Edelman - a soloist salvo

He is a slim and healthy 44 year old. He drinks milk, water and orange juice. But if you didn't know him better, you'd think Richard Edelman drinks twenty cups of coffee a day. His sentences - fast, clipped - percolate with new ideas, tangential allusions, newspaper quotes and statistics.

He is a slim and healthy 44 year old. He drinks milk, water and orange juice. But if you didn't know him better, you'd think Richard Edelman drinks twenty cups of coffee a day. His sentences - fast, clipped - percolate with new ideas, tangential allusions, newspaper quotes and statistics.

Sometimes it's hard to keep up. Here he is talking about 'the resonance' of being independent. 'We're saying the world has changed fundamentally, with the dispersion and integration of media (CNBC, MSNBC) and the need for single source journalism, and because the consumer is more cynical, and not keen on advertising.

'I read in The New York Times,' he says, interrupting himself. 'In 1965, you could reach 86% of women in the 18-49 year-old bracket with three 30 second commercials. Today, it would require at least 97 ads.'

'I compare advertising agencies to Leviathan,' he continues, this time with a metaphor. It lasts only a moment before another one is introduced: 'The only way to make advertising work is to run a simple piece many times.

It's like car manufacturing. Whereas PR agencies do customized jobs. They're a high cost producer that doesn't produce. Primetime news is down. We can do a custom car in a squillionth of the time. That's what we're saying.'

Fierce competition
Don't think for a moment, however, that Edelman is simply selling the virtues of PR vs advertising. For the second thing you should know about the chief executive of Edelman Worldwide is that he is fiercely competitive.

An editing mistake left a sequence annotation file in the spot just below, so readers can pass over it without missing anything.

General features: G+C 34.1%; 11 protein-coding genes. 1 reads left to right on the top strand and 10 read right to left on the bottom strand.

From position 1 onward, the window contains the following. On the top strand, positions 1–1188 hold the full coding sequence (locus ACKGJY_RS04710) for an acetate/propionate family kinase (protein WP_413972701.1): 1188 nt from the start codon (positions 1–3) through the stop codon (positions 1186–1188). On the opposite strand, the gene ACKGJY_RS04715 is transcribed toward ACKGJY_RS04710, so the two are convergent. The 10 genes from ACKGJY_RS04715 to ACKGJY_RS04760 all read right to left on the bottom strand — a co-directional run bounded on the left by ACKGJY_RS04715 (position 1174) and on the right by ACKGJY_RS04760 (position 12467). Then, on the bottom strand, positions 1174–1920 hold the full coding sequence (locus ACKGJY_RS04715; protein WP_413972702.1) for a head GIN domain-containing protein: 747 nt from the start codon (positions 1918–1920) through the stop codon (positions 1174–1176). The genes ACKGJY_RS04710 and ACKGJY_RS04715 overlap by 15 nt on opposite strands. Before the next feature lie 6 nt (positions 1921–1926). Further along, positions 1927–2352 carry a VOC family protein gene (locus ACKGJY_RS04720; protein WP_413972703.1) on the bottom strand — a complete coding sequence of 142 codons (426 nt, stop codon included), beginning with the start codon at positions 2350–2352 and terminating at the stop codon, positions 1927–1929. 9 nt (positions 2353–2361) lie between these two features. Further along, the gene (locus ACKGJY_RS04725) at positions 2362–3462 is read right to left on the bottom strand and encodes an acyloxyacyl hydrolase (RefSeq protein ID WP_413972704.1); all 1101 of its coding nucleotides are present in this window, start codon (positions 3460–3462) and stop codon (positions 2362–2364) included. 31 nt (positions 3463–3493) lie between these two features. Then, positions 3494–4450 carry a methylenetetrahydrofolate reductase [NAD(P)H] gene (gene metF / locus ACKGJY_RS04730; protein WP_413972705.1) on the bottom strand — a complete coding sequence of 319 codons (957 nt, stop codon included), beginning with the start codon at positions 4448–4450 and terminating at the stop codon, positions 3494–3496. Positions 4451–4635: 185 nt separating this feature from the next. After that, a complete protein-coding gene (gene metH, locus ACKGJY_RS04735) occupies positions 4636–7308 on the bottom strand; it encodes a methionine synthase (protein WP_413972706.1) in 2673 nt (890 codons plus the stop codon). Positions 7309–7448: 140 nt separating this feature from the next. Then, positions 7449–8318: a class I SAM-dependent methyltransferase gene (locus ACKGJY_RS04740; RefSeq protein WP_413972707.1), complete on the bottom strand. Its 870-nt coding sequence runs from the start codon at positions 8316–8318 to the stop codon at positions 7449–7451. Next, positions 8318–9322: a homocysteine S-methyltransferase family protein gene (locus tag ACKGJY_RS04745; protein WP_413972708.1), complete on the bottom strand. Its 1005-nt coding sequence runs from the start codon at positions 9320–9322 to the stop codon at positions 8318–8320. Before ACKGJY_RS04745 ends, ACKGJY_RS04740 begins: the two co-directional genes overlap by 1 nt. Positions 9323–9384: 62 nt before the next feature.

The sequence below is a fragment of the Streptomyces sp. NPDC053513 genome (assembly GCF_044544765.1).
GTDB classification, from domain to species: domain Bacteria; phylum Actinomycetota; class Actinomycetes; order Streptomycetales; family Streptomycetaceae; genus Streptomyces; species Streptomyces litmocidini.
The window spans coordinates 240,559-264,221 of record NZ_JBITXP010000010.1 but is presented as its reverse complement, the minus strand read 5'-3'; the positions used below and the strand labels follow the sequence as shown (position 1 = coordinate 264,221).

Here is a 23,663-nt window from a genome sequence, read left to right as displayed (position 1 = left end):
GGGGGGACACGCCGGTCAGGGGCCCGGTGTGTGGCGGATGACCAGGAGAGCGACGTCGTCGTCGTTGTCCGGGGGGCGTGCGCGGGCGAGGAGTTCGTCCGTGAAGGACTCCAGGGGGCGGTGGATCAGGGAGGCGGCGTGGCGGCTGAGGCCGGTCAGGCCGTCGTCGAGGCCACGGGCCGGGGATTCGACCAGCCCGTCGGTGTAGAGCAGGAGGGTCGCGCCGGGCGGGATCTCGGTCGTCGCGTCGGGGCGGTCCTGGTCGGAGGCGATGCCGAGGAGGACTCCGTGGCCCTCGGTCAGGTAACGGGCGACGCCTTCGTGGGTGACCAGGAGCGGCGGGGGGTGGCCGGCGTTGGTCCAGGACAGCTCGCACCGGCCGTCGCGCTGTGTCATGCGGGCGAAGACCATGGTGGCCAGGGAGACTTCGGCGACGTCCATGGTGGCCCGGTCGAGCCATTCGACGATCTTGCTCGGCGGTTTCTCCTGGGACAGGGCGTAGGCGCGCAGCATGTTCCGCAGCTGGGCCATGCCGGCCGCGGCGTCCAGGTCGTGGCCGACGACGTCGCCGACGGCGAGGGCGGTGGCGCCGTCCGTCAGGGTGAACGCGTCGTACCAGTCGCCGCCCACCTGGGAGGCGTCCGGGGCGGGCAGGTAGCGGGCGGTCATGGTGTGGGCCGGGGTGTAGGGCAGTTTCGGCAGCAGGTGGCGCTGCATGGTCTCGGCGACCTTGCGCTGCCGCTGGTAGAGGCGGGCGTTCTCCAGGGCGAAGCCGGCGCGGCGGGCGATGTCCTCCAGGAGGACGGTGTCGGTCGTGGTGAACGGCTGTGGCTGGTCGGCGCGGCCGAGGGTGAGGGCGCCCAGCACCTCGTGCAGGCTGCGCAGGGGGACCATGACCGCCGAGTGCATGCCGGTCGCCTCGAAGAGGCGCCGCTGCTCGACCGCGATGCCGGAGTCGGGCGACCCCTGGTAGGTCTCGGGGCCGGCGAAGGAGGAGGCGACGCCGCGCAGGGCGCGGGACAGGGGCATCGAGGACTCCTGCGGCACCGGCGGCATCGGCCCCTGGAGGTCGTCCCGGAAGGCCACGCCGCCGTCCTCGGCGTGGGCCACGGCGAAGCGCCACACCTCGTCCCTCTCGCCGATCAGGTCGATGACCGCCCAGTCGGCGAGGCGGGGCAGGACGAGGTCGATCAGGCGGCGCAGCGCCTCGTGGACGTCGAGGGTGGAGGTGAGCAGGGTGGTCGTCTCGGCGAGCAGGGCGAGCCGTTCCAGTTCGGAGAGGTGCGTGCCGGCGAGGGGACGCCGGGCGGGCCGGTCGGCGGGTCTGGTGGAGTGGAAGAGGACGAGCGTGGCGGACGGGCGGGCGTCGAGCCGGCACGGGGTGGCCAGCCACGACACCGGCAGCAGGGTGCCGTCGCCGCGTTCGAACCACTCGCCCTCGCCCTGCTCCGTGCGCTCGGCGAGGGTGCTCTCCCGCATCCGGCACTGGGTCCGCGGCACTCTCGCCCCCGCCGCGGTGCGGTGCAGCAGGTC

The point he is making here is that independence is not merely unique, but puts it at a positive advantage amongst the top 10 PR agencies.

'Since we're not part of a giant advertising agency group, we can say that we don't 'do' advertising. That people can come to us without being pitched for more money than they really need to spend.'

But Edelman doesn't restrict his competitive spirit to mere parental ties. Comparing the company's multi-practice approach with that of his biggest rival, he criticizes its 'cultural imperialism'.

'Burson Marsteller is like McDonalds. Its approach is totally US-centric. We acquire agencies locally. We want to serve local clients, and we believe the only way to do that is to know the local press and local customs. Burson Marsteller serves its clients with what is, in effect, media buying. Our way makes people more fractious, but it also empowers them.'

Doesn't this create a potential free-for-all that could damage Edelman's global brand? Edelman believes the solution is a system of 'processes', currently either under development, or already in practice.

For example, Crisis Preparation and Response (CPR), launched in March 1998, is a global crisis management tool that is placed on the company intranet, ready to be adapted by local practices and placed on the Internet when a crisis occurs.

Flexible development